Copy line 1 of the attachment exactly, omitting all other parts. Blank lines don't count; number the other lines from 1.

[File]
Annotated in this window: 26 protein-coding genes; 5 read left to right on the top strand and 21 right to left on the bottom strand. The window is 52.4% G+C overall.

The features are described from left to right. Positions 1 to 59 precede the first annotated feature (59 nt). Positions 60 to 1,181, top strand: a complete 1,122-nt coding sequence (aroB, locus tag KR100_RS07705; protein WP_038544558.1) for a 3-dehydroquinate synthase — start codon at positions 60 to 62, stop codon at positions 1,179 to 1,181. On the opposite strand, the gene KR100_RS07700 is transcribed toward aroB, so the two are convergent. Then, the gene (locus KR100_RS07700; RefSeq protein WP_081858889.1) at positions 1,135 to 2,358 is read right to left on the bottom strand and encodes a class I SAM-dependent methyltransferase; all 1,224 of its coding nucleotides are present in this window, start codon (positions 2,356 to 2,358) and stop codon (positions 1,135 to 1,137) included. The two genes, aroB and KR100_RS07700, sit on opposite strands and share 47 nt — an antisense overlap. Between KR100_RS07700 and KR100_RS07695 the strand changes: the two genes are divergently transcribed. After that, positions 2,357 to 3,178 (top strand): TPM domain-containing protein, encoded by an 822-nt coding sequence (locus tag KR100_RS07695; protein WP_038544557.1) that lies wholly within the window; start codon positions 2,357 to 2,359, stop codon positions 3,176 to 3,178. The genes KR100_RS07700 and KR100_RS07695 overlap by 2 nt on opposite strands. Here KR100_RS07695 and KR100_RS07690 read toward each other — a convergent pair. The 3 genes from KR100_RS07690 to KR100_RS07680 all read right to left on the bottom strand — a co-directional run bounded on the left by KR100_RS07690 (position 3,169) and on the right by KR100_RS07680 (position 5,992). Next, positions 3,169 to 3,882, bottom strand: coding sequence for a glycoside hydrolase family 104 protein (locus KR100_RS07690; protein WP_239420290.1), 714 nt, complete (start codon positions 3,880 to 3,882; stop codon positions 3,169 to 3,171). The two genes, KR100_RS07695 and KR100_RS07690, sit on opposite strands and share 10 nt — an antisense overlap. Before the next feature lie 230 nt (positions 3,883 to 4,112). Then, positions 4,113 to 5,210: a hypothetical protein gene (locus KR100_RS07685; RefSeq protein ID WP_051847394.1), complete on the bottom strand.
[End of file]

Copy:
Annotated in this window: 26 protein-coding genes; 5 read left to right on the top strand and 21 right to left on the bottom strand. The window is 52.4% G+C overall.